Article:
Kyrgyzstan: Lawmakers dispute new prime minister’s election as political crisis continues

BISHKEK  — Kyrgyzstan’s divided parliament has controversially appointed opposition politician Sadyr Japarov as prime minister, just days after the convicted kidnapper was sprung from prison during turmoil over the Central Asian country’s disputed parliamentary elections, RFE/RL’s Kyrgyz Service reported.

Members of parliament and other political activists on October 11 questioned the legitimacy of the rump parliament session that elected Japarov.

Political unrest has gripped Kyrgyzstan since a parliamentary election on October 4 was tainted by allegations of vote-buying and fraud that benefited status quo parties, sparking angry street protests that resulted in the Central Elections Commission canceling the results and rival political forces vying for control.

The October 10 vote to approve Japarov came a day after embattled President Sooronbai Jeenbekov declared a state of emergency and put troops on the streets of the capital in response to unrest and violence during a week of whipsaw political developments.

The state of emergency began shortly after clashes on October 9 between Japarov supporters and backers of rival parties supporting former President Almazbek Atambayev and another prime minister candidate, Omurbek Babanov.

As he was leaving the unrest, shots were fired at Atambayev’s car.

Just like Japarov, demonstrators who seized government buildings after the election on October 6 released Atambayev from a prison where he was serving an 11-year sentence after being convicted of corruption in June.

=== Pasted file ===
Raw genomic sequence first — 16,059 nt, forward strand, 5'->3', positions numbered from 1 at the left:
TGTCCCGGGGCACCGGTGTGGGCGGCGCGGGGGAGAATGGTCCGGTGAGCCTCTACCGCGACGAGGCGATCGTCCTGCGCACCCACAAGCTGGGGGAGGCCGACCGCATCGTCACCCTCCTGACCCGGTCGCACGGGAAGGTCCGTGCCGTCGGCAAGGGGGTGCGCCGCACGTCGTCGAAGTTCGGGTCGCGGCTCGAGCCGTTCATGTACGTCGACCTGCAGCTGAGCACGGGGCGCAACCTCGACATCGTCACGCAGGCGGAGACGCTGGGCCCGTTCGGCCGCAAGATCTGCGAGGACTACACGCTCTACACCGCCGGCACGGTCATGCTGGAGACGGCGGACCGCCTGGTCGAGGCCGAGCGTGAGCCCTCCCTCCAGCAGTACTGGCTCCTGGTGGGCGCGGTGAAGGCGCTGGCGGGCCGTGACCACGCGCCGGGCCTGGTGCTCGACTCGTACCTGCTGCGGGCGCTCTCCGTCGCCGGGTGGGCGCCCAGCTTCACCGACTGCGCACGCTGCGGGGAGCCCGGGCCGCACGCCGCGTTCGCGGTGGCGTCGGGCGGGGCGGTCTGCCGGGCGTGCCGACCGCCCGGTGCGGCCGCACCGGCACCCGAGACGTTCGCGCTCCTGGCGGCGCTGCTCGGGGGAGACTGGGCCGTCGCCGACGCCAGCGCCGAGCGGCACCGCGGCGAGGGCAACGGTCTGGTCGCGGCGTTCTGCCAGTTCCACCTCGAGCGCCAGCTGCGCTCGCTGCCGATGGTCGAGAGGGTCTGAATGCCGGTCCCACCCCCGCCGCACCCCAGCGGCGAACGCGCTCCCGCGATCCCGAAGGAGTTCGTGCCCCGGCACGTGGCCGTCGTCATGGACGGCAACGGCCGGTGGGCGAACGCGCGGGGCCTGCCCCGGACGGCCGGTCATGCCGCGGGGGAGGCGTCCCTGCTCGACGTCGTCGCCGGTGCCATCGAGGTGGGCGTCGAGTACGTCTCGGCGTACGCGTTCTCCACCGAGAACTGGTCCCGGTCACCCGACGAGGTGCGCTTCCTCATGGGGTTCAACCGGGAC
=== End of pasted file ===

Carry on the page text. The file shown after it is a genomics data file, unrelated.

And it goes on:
But on October 10, security forces again arrested Atambayev on charges of organizing riots.

Hours after Atambayev’s detention, Jeenbekov’s allies in parliament gathered for an extraordinary session at his official residence outside of Bishkek.

Only around 50 members in the 120-seat parliament were present, but the deputy speaker of parliament said a quorum of 61 deputies had been reached after including individuals who obtained power-of-attorney documents from absent lawmakers.

Parliament’s Deputy Speaker Aida Kasymalieva said on October 11 that she left the session on the previous day in order to prevent a quorum and forestall a vote on Japarov’s candidacy, but that her vote had been cast illegally.

“We are preparing documents now to appeal to the courts,” she told RFE/RL, adding that parliament staff had not responded to her request for a list of lawmakers who voted for Japarov’s appointment.

In a later Facebook post, Kasymalieva said all decisions reached during the session were “illegal.”

Former Prime Minister Feliks Kulov asserted that the constitution requires the physical presence of a majority of deputies in order to form a quorum.

Japarov is a former nationalist member of parliament who says his 2017 conviction on charges of kidnapping a regional governor was politically motivated.

He previously was a senior member of the Kyrgyz government and an adviser to former President Kurmanbek Bakiev, who was overthrown in 2010.

Until supporters broke him out of prison on October 6, he was serving an 11 1/2-year sentence. A court struck down the verdict this week during the unrest.

Japarov said on October 10 that he would retain all government ministers who were still serving in an acting capacity after the previous prime minister, Kubatbek Boronov, was forced to resign on October 6 amid the demonstrations.

Japarov announced a 10-point program aimed at restoring stability, including protecting investors, ensuring food security, and “bringing to justice all officials involved in corruption.”

He also said he expected Jeenbekov to honor a pledge to resign once a government had been formed, which the president made as clashes between rival groups escalated earlier in the week.

“I met with [President] Sooronbai [Jeenbekov],” Japarov told the parliament session. “He said he would resign and leave. If you [lawmakers] approve the government’s program and makeup, then he said he would submit his [resignation] letter and leave.”

Lawmaker Kasymailieva told RFE/RL that Jeenbekov should remain at his post until a “legitimate” government is in place.

Earlier on October 10, Jeenbekov sacked top security officials who had either supported his opponents or failed to intervene when the opposition earlier in the week claimed it was seizing power.